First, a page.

After decades of debate, promises, and posturing, actual construction — of a limited sort — has commenced on the lower reaches of State Street in connection with the Entrada hotel project, now on its third owner since approval was granted by City Hall more than 10 years ago. Los Angeles developer Michael Rosenfeld hosted a public meet-and-greet with the local populace in the Funk Zone last Wednesday, one day after he’d submitted yet another set of project plan revisions to City Hall for approval. The day after, Rosenfeld had a small crew of workers doing the prep work necessary to widen the sidewalk on the west side of State Street and to reduce the number of lanes available to traffic.
Rosenfeld — already several months behind on his agreed-upon schedule with City Hall — needed to engage in some high-visibility road work to convince city officials to take seriously his new design plans. And even Rosenfeld’s suggested changes have undergone modifications since several members of the city’s Historic Landmarks Committee (HLC) responded negatively four weeks ago. At that time, Rosenfeld had proposed reducing the amount of public open plaza space provided by his 123-room hotel development from 16,500 square feet to 9,000, eliciting a sharp response from HLC. Now, he’s asking for 12,600 square feet of open plaza space, still a reduction but not nearly so drastic. To accommodate the additional plaza space, Rosnfeld has cut back the amount of commercial space he’d hoped to develop right along State Street by State and Mason.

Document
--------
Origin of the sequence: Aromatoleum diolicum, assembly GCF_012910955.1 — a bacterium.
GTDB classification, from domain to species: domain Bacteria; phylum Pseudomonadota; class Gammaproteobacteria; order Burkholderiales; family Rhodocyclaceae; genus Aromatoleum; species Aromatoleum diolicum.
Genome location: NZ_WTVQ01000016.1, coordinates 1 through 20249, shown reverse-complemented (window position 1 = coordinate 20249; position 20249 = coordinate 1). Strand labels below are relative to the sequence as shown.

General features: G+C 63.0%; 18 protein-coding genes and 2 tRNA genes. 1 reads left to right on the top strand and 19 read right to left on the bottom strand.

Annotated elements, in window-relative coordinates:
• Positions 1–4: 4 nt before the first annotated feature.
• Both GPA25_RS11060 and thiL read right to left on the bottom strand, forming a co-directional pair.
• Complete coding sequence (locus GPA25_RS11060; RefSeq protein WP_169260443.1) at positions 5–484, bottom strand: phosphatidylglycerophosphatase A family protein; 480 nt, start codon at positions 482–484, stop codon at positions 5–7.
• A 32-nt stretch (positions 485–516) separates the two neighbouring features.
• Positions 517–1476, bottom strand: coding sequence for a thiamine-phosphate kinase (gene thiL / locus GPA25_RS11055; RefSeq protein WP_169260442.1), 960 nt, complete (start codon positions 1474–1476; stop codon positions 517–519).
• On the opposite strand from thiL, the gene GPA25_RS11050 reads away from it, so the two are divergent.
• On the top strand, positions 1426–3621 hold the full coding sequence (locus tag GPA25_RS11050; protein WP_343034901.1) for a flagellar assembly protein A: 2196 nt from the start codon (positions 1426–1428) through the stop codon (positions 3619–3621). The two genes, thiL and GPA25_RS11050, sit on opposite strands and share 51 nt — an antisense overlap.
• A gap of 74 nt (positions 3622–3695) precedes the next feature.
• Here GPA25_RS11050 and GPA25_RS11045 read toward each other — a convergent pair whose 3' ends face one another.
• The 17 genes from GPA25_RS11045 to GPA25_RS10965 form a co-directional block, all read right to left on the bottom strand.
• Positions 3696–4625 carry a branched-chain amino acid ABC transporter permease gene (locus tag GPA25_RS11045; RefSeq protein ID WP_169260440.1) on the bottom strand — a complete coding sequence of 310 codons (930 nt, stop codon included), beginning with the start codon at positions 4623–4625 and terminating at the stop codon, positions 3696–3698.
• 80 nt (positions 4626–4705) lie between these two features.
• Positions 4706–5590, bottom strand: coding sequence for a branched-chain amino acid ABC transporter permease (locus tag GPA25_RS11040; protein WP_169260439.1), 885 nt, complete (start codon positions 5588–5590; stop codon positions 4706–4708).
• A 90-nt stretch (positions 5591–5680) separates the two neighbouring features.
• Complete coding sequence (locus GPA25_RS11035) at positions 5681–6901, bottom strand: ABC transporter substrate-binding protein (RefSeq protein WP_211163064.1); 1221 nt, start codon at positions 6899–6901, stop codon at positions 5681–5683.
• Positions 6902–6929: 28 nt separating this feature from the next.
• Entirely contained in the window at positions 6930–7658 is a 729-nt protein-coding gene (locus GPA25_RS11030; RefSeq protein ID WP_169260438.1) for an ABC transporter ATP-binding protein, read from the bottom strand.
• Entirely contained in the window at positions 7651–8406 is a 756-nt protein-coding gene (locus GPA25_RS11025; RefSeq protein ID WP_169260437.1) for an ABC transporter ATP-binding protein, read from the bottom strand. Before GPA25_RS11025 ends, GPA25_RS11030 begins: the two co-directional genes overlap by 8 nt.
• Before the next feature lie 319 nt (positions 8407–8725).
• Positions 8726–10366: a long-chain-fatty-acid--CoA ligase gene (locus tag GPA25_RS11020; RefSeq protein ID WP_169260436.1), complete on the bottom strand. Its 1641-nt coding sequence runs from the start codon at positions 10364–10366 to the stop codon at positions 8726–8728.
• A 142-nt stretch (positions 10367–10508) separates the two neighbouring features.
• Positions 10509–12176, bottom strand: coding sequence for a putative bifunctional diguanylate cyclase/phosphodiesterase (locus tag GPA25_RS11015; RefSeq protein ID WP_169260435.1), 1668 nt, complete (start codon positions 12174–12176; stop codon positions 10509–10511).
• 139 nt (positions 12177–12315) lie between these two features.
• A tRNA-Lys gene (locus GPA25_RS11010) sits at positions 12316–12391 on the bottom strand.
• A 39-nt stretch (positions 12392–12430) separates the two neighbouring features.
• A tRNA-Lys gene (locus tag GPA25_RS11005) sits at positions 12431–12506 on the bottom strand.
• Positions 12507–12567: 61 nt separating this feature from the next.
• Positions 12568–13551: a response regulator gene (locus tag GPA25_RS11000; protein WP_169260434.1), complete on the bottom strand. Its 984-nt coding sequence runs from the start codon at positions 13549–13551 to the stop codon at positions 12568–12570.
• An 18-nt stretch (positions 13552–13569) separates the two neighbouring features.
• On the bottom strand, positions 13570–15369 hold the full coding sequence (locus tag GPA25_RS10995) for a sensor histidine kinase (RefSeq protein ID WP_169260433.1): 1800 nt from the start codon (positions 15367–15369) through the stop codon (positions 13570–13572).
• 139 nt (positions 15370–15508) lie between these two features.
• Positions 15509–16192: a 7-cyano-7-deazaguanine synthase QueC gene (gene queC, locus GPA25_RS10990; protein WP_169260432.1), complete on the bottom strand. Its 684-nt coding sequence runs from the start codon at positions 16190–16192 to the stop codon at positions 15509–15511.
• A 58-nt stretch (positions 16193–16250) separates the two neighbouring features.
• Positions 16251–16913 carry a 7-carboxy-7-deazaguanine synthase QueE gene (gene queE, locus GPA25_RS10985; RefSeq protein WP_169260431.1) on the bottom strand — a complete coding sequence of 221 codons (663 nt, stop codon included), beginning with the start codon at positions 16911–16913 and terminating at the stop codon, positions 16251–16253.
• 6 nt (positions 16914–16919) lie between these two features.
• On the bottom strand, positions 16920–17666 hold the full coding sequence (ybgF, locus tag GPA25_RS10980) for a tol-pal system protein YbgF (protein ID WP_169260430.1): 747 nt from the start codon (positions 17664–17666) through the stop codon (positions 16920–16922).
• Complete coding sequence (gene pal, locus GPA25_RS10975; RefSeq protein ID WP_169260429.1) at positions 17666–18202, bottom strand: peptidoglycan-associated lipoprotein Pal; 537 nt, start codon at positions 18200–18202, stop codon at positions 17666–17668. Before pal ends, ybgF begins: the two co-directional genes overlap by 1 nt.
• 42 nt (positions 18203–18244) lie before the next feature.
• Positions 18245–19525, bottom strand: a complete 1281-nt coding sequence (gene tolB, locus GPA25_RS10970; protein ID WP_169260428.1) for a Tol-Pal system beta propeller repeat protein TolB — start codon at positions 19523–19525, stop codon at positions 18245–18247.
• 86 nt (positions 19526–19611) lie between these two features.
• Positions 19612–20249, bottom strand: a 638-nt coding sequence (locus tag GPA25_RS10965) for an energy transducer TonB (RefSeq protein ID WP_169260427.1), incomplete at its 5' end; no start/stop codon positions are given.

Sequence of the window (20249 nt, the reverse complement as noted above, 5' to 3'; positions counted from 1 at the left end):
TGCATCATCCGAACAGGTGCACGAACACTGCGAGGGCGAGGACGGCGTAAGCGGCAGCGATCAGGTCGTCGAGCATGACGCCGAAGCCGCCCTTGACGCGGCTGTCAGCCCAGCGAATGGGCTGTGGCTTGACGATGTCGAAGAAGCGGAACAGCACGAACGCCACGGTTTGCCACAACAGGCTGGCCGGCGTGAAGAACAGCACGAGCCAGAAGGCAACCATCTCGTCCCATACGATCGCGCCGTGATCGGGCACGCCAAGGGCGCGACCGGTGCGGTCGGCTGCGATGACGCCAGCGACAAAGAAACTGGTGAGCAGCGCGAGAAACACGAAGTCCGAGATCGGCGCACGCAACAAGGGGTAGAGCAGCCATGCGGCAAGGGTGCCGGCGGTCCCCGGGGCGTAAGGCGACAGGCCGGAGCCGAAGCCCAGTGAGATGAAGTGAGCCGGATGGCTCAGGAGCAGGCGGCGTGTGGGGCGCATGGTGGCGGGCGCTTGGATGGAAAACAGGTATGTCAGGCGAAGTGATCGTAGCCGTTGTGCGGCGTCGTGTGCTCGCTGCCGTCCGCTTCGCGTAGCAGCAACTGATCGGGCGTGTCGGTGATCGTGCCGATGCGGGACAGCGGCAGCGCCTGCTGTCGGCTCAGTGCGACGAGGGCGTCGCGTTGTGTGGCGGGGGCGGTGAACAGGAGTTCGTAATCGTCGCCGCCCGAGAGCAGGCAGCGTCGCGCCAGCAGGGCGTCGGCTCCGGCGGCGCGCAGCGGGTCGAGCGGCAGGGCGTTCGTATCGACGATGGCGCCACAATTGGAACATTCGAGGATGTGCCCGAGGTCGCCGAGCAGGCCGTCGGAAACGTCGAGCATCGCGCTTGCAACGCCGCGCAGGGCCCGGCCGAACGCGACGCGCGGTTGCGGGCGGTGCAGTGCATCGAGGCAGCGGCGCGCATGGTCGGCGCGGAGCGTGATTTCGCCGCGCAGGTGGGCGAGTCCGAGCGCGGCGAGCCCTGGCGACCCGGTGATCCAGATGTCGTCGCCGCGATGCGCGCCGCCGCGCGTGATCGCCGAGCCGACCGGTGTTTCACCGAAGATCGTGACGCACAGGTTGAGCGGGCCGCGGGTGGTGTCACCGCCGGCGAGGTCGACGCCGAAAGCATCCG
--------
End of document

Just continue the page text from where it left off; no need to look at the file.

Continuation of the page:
Construction work on the road narrowing is expected to last through August. Beyond the design changes, Rosenfeld is seeking City Hall approval to change his building schedule. Currently, he is required to adhere to a strict but staggered timeline starting with renovations to the Californian Hotel. Rosenfeld, who says he’s spent $5 million on design, permitting, and prep work thus far, is asking that he be allowed to work on the parcels on both sides of State Street simultaneously